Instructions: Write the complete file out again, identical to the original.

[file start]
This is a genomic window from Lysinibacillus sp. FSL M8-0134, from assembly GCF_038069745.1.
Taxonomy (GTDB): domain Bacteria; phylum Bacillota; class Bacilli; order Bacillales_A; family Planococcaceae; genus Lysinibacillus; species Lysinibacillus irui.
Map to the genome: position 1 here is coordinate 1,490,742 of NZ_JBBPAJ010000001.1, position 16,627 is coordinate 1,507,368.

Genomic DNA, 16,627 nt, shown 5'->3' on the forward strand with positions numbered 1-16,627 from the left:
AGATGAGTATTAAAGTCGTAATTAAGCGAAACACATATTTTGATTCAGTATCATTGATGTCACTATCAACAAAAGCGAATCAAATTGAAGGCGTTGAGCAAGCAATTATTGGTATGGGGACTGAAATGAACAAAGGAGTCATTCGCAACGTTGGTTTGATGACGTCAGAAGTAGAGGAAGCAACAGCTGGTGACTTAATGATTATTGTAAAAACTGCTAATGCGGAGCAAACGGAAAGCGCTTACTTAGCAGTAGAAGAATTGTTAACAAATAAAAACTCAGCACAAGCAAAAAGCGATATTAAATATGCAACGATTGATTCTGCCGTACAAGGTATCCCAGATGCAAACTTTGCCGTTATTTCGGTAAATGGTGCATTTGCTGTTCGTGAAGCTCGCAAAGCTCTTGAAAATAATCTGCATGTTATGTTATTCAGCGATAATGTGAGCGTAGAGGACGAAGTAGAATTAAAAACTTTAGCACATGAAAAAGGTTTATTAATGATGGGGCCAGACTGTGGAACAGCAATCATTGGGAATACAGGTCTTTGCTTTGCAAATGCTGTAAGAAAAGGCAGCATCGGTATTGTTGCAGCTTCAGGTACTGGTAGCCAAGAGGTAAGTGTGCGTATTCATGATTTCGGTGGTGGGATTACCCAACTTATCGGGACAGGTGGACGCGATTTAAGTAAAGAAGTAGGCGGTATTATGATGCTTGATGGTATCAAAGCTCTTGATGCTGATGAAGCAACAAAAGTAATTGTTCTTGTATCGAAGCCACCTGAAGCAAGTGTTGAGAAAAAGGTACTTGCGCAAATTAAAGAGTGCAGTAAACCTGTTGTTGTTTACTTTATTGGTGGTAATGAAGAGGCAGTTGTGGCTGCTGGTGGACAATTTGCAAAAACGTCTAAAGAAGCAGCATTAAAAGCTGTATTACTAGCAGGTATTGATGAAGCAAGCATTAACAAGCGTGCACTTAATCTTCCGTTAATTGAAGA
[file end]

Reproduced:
This is a genomic window from Lysinibacillus sp. FSL M8-0134, from assembly GCF_038069745.1.
Taxonomy (GTDB): domain Bacteria; phylum Bacillota; class Bacilli; order Bacillales_A; family Planococcaceae; genus Lysinibacillus; species Lysinibacillus irui.
Map to the genome: position 1 here is coordinate 1,490,742 of NZ_JBBPAJ010000001.1, position 16,627 is coordinate 1,507,368.

Genomic DNA, 16,627 nt, shown 5'->3' on the forward strand with positions numbered 1-16,627 from the left:
AGATGAGTATTAAAGTCGTAATTAAGCGAAACACATATTTTGATTCAGTATCATTGATGTCACTATCAACAAAAGCGAATCAAATTGAAGGCGTTGAGCAAGCAATTATTGGTATGGGGACTGAAATGAACAAAGGAGTCATTCGCAACGTTGGTTTGATGACGTCAGAAGTAGAGGAAGCAACAGCTGGTGACTTAATGATTATTGTAAAAACTGCTAATGCGGAGCAAACGGAAAGCGCTTACTTAGCAGTAGAAGAATTGTTAACAAATAAAAACTCAGCACAAGCAAAAAGCGATATTAAATATGCAACGATTGATTCTGCCGTACAAGGTATCCCAGATGCAAACTTTGCCGTTATTTCGGTAAATGGTGCATTTGCTGTTCGTGAAGCTCGCAAAGCTCTTGAAAATAATCTGCATGTTATGTTATTCAGCGATAATGTGAGCGTAGAGGACGAAGTAGAATTAAAAACTTTAGCACATGAAAAAGGTTTATTAATGATGGGGCCAGACTGTGGAACAGCAATCATTGGGAATACAGGTCTTTGCTTTGCAAATGCTGTAAGAAAAGGCAGCATCGGTATTGTTGCAGCTTCAGGTACTGGTAGCCAAGAGGTAAGTGTGCGTATTCATGATTTCGGTGGTGGGATTACCCAACTTATCGGGACAGGTGGACGCGATTTAAGTAAAGAAGTAGGCGGTATTATGATGCTTGATGGTATCAAAGCTCTTGATGCTGATGAAGCAACAAAAGTAATTGTTCTTGTATCGAAGCCACCTGAAGCAAGTGTTGAGAAAAAGGTACTTGCGCAAATTAAAGAGTGCAGTAAACCTGTTGTTGTTTACTTTATTGGTGGTAATGAAGAGGCAGTTGTGGCTGCTGGTGGACAATTTGCAAAAACGTCTAAAGAAGCAGCATTAAAAGCTGTATTACTAGCAGGTATTGATGAAGCAAGCATTAACAAGCGTGCACTTAATCTTCCGTTAATTGAAGA